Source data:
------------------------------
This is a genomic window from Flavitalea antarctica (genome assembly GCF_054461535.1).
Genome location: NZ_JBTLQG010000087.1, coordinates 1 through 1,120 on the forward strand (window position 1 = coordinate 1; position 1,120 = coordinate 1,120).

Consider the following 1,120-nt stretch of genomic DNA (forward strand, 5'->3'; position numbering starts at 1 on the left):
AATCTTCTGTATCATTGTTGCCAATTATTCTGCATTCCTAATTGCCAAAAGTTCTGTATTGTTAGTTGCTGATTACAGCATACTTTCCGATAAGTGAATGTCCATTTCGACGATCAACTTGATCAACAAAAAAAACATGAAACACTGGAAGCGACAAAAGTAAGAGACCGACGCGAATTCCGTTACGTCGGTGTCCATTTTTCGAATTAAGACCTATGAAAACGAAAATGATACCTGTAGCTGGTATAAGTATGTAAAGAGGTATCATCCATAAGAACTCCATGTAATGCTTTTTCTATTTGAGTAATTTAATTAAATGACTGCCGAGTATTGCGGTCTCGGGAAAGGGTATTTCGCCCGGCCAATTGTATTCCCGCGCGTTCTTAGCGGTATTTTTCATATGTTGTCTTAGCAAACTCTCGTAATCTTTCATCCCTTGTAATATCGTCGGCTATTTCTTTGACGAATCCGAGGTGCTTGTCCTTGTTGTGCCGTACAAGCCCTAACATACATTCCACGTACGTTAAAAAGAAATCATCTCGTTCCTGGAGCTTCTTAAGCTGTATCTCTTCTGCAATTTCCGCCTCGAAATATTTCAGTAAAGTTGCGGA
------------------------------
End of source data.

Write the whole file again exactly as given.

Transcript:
This is a genomic window from Flavitalea antarctica (genome assembly GCF_054461535.1).
Genome location: NZ_JBTLQG010000087.1, coordinates 1 through 1,120 on the forward strand (window position 1 = coordinate 1; position 1,120 = coordinate 1,120).

Consider the following 1,120-nt stretch of genomic DNA (forward strand, 5'->3'; position numbering starts at 1 on the left):
AATCTTCTGTATCATTGTTGCCAATTATTCTGCATTCCTAATTGCCAAAAGTTCTGTATTGTTAGTTGCTGATTACAGCATACTTTCCGATAAGTGAATGTCCATTTCGACGATCAACTTGATCAACAAAAAAAACATGAAACACTGGAAGCGACAAAAGTAAGAGACCGACGCGAATTCCGTTACGTCGGTGTCCATTTTTCGAATTAAGACCTATGAAAACGAAAATGATACCTGTAGCTGGTATAAGTATGTAAAGAGGTATCATCCATAAGAACTCCATGTAATGCTTTTTCTATTTGAGTAATTTAATTAAATGACTGCCGAGTATTGCGGTCTCGGGAAAGGGTATTTCGCCCGGCCAATTGTATTCCCGCGCGTTCTTAGCGGTATTTTTCATATGTTGTCTTAGCAAACTCTCGTAATCTTTCATCCCTTGTAATATCGTCGGCTATTTCTTTGACGAATCCGAGGTGCTTGTCCTTGTTGTGCCGTACAAGCCCTAACATACATTCCACGTACGTTAAAAAGAAATCATCTCGTTCCTGGAGCTTCTTAAGCTGTATCTCTTCTGCAATTTCCGCCTCGAAATATTTCAGTAAAGTTGCGGA